Vernon Dalhart

Inducted into the Hall of Fame, 1981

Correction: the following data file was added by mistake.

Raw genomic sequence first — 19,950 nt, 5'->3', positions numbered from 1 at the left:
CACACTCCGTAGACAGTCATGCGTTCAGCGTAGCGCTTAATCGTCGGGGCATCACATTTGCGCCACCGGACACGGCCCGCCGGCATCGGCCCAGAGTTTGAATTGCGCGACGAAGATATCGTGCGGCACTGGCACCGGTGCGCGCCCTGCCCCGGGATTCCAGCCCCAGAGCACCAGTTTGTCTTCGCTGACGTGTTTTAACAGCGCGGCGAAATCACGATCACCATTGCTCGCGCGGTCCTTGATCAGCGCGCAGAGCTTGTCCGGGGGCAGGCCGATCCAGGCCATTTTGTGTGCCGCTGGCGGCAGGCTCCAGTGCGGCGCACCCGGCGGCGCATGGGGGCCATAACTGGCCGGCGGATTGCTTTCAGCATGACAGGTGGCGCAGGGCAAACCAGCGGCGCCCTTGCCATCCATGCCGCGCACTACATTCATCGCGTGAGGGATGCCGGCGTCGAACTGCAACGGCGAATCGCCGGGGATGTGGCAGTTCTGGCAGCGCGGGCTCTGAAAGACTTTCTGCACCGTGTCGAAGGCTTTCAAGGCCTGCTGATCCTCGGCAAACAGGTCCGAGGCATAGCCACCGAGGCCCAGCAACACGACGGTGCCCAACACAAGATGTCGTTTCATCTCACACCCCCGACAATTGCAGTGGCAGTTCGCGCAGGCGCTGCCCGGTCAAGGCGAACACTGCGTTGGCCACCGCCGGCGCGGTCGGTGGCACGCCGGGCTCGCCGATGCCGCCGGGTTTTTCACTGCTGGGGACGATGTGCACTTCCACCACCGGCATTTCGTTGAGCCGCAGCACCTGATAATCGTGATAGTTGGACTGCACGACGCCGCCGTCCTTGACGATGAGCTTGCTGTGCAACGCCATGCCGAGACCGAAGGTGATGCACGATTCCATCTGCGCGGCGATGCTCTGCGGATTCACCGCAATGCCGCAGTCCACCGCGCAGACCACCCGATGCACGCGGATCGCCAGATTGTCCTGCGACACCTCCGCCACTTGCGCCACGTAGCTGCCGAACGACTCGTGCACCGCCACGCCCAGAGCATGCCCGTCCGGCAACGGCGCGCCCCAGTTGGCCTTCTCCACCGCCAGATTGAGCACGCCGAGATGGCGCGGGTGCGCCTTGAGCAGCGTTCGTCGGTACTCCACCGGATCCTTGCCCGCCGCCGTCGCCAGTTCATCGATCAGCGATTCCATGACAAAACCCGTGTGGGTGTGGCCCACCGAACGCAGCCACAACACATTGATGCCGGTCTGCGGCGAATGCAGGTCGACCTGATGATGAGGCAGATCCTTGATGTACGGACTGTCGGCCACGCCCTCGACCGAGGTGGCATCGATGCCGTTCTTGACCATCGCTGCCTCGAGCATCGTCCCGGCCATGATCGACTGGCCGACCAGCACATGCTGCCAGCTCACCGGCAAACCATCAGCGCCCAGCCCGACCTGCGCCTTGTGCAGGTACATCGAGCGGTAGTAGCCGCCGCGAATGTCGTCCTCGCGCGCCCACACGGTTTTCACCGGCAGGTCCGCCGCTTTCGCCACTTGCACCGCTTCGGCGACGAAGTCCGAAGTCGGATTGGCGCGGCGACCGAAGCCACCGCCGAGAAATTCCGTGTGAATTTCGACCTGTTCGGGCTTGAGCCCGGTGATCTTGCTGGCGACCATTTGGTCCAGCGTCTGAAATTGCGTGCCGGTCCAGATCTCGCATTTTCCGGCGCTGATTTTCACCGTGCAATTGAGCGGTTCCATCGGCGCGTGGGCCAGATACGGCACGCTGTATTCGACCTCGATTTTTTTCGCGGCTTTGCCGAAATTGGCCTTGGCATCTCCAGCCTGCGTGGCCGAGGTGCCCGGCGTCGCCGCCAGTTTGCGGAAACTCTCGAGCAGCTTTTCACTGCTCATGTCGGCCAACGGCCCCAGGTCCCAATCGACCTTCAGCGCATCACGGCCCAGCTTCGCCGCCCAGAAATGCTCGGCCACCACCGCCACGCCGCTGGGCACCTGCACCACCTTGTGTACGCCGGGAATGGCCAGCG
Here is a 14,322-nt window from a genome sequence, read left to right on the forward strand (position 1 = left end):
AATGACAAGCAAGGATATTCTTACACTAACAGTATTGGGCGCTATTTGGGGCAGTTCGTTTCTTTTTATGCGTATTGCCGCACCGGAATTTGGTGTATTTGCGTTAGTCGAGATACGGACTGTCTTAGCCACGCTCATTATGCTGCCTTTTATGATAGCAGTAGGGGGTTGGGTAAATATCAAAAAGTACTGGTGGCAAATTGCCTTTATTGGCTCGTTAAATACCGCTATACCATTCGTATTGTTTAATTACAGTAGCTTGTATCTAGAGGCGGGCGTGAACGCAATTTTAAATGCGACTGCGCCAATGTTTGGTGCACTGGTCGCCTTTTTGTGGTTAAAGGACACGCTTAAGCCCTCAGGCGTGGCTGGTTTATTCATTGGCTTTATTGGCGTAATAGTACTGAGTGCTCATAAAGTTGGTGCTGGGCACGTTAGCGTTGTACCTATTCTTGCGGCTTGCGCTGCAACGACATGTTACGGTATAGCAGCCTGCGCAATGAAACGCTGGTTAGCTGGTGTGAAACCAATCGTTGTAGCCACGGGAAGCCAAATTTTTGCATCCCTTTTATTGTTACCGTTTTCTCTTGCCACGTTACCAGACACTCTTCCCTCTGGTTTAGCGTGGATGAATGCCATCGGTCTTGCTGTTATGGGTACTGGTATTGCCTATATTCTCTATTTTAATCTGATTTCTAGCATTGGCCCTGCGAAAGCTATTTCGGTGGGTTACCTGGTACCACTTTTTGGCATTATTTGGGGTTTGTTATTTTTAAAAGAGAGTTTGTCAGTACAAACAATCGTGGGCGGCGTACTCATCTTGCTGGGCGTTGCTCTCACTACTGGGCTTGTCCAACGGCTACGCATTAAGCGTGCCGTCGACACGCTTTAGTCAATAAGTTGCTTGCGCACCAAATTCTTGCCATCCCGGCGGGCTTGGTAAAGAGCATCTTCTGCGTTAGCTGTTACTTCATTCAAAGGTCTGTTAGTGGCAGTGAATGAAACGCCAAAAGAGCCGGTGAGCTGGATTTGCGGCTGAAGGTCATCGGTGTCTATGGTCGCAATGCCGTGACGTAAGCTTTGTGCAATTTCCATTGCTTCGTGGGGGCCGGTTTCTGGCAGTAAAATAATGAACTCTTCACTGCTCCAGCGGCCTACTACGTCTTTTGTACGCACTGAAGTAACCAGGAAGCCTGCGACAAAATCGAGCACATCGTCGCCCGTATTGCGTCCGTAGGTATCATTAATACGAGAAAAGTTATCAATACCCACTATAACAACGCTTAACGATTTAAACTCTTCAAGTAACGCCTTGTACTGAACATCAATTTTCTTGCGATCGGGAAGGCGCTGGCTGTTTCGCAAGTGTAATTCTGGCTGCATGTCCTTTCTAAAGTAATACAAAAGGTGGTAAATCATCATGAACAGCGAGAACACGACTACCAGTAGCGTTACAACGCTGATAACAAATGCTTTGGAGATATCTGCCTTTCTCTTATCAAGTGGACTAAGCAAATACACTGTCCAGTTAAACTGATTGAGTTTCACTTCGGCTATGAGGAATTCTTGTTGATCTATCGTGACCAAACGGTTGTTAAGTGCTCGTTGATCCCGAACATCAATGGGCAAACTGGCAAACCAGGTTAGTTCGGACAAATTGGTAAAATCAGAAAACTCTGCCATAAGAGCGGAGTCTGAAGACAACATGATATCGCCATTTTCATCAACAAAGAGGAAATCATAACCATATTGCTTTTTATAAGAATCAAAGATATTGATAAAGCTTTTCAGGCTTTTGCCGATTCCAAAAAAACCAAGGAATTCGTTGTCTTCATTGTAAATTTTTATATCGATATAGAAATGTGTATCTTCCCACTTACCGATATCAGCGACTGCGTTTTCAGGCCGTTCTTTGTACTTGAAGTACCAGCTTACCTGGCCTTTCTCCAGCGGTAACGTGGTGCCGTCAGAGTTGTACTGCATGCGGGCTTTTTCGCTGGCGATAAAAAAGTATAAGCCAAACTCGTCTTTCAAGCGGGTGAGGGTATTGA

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At the time of its release in the fall of 1999 as part of a series devoted to members of the Country Music Hall of Fame, this ten-song, discount-priced album was the only collection in print in the U.S. devoted to 1920s country star Vernon Dalhart. Dalhart was an opera singer who found pop success in his early forties as a singer of what was then called hillbilly music. In 1925, he hooked up with Victor Records for the single "The Prisoner's Song"/"The Wreck of the Old 97" (he also recorded under pseudonyms for many other labels). It became the biggest hit of the year and reportedly is second only to Bing Crosby's "White Christmas" as the best-selling record of the first half of the 20th century in the U.S. The two songs set a pattern Dalhart followed for the next few years; they were sad story songs of people in tragic circumstances. With his clearly articulated yet slightly accented voice (he was from Texas) singing over simple guitar or piano accompaniment, plus occasional whistling and Jew's harp among other spare effects, Dalhart became the king of sentimental and maudlin music, singing about "The Death of Floyd Collins" (in a cave collapse), "The Governor's Pardon" (which comes just in time to save a condemned man), "The Wreck of the Shenandoah" (a dirigible), and "A Memory That Time Cannot Erase" (for a deceased loved one), and declaring "There's a New Star in Heaven To-Night" (recently deceased silent-film star Rudolf Valentino). All of these are found on this collection, along with a few more pleasant tunes that were also hits and a cover of the 1910 song "Casey Jones" (about a train wreck). On several tracks, Dalhart is accompanied by his partner Carson Robison, who wrote a number of the songs. Unusual for recordings of this vintage, no noise-reduction process has been employed, and while that preserves the dynamic range, it also means that these are very noisy tracks. Listening to the album is exactly like playing a bunch of original 78s on a record player, with their excessive hiss and crackles. Still, this is a reasonably priced collection of some of the biggest hits by one of the biggest hitmakers of the second half of the 1920s and a clear influence on country progenitors like Jimmie Rodgers.

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